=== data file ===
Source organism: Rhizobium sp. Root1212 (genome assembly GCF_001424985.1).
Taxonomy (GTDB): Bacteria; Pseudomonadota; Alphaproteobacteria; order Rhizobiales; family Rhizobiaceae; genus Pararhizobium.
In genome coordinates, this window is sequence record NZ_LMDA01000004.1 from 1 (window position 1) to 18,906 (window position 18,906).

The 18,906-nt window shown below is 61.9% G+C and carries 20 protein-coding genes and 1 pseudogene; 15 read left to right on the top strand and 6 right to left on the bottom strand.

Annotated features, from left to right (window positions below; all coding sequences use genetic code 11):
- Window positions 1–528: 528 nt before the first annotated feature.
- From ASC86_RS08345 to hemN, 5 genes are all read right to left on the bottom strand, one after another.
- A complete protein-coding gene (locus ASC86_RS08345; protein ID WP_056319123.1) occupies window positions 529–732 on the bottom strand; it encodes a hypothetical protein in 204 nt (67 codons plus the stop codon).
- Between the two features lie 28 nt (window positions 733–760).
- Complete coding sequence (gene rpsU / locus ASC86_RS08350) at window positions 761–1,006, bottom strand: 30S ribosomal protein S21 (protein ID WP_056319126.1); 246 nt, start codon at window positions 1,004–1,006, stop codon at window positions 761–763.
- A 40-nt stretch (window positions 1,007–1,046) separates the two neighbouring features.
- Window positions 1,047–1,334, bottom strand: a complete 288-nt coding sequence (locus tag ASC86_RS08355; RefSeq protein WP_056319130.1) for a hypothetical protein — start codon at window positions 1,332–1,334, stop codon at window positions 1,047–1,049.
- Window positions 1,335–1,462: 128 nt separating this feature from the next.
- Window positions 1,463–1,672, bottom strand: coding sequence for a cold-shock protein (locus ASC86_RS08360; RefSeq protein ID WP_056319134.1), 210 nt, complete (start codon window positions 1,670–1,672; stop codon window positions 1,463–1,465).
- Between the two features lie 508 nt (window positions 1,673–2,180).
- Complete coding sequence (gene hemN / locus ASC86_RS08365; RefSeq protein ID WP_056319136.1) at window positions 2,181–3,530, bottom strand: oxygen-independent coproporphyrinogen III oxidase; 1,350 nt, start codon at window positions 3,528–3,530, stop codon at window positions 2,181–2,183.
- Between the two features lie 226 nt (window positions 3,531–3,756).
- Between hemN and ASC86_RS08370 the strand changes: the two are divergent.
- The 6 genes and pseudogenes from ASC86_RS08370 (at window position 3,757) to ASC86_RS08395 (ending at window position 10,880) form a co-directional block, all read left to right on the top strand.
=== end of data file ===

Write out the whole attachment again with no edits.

Source organism: Rhizobium sp. Root1212 (genome assembly GCF_001424985.1).
Taxonomy (GTDB): Bacteria; Pseudomonadota; Alphaproteobacteria; order Rhizobiales; family Rhizobiaceae; genus Pararhizobium.
In genome coordinates, this window is sequence record NZ_LMDA01000004.1 from 1 (window position 1) to 18,906 (window position 18,906).

The 18,906-nt window shown below is 61.9% G+C and carries 20 protein-coding genes and 1 pseudogene; 15 read left to right on the top strand and 6 right to left on the bottom strand.

Annotated features, from left to right (window positions below; all coding sequences use genetic code 11):
- Window positions 1–528: 528 nt before the first annotated feature.
- From ASC86_RS08345 to hemN, 5 genes are all read right to left on the bottom strand, one after another.
- A complete protein-coding gene (locus ASC86_RS08345; protein ID WP_056319123.1) occupies window positions 529–732 on the bottom strand; it encodes a hypothetical protein in 204 nt (67 codons plus the stop codon).
- Between the two features lie 28 nt (window positions 733–760).
- Complete coding sequence (gene rpsU / locus ASC86_RS08350) at window positions 761–1,006, bottom strand: 30S ribosomal protein S21 (protein ID WP_056319126.1); 246 nt, start codon at window positions 1,004–1,006, stop codon at window positions 761–763.
- A 40-nt stretch (window positions 1,007–1,046) separates the two neighbouring features.
- Window positions 1,047–1,334, bottom strand: a complete 288-nt coding sequence (locus tag ASC86_RS08355; RefSeq protein WP_056319130.1) for a hypothetical protein — start codon at window positions 1,332–1,334, stop codon at window positions 1,047–1,049.
- Window positions 1,335–1,462: 128 nt separating this feature from the next.
- Window positions 1,463–1,672, bottom strand: coding sequence for a cold-shock protein (locus ASC86_RS08360; RefSeq protein ID WP_056319134.1), 210 nt, complete (start codon window positions 1,670–1,672; stop codon window positions 1,463–1,465).
- Between the two features lie 508 nt (window positions 1,673–2,180).
- Complete coding sequence (gene hemN / locus ASC86_RS08365; RefSeq protein ID WP_056319136.1) at window positions 2,181–3,530, bottom strand: oxygen-independent coproporphyrinogen III oxidase; 1,350 nt, start codon at window positions 3,528–3,530, stop codon at window positions 2,181–2,183.
- Between the two features lie 226 nt (window positions 3,531–3,756).
- Between hemN and ASC86_RS08370 the strand changes: the two are divergent.
- The 6 genes and pseudogenes from ASC86_RS08370 (at window position 3,757) to ASC86_RS08395 (ending at window position 10,880) form a co-directional block, all read left to right on the top strand.